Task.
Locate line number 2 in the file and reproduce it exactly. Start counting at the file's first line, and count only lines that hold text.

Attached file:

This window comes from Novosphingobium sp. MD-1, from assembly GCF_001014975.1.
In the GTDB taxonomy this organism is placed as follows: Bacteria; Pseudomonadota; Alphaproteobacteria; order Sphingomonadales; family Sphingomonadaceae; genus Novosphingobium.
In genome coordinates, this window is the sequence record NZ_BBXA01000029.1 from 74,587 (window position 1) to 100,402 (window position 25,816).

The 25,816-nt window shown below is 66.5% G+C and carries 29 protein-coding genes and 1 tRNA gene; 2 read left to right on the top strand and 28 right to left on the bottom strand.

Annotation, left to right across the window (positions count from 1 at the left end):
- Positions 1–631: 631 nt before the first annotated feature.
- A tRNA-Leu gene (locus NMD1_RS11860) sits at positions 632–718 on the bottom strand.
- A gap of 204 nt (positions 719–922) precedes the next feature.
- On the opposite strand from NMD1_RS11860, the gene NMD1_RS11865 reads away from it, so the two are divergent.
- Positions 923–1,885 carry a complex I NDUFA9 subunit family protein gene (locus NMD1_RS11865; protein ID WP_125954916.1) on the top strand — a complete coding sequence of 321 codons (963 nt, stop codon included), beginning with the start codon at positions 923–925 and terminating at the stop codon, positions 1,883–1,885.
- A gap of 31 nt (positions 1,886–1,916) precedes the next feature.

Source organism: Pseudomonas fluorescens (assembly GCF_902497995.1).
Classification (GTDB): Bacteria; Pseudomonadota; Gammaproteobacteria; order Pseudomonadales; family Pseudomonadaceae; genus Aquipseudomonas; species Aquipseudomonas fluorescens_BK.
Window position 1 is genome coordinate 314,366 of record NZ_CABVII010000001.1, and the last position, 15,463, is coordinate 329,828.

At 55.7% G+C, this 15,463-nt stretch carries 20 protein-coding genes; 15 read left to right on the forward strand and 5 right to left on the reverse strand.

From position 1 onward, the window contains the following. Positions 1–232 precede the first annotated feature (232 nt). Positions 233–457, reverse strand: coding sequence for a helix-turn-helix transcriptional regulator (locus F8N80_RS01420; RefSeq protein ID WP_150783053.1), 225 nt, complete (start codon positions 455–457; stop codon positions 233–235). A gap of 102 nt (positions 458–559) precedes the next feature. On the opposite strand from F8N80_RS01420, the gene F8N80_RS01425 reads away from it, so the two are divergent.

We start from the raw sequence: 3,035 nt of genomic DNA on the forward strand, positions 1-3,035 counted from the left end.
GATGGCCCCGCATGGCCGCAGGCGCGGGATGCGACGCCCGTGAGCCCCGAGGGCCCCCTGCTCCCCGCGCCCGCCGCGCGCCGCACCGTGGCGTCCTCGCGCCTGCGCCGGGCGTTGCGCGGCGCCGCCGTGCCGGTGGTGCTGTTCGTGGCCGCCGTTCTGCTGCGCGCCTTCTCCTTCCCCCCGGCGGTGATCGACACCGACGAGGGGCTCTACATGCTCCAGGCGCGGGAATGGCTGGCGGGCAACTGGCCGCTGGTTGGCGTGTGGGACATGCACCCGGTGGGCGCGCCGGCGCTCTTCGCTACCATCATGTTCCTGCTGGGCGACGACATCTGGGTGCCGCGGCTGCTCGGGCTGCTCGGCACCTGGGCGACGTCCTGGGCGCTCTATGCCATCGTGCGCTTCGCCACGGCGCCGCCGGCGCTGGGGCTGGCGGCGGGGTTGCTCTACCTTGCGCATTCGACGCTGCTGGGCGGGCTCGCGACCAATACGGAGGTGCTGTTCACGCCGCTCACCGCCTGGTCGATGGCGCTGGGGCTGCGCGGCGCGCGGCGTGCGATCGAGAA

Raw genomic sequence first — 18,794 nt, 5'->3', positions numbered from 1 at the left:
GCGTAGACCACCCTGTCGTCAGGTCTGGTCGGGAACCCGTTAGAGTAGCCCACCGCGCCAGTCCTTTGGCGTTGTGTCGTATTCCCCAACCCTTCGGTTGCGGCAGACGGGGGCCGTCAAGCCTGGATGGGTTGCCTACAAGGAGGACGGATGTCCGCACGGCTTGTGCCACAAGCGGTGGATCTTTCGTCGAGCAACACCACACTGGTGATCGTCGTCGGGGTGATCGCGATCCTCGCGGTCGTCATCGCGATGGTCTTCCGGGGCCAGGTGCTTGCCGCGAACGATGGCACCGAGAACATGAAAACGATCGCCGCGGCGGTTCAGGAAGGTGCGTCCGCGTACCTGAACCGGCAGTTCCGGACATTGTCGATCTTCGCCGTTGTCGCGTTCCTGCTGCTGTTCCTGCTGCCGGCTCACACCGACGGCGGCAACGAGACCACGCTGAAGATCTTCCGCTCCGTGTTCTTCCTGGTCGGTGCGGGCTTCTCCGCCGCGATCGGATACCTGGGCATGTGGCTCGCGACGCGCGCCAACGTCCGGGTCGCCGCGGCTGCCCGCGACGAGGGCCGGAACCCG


In the GTDB taxonomy this organism is placed as follows: Bacteria; Pseudomonadota; Alphaproteobacteria; order Sphingomonadales; family Sphingomonadaceae; genus Novosphingobium.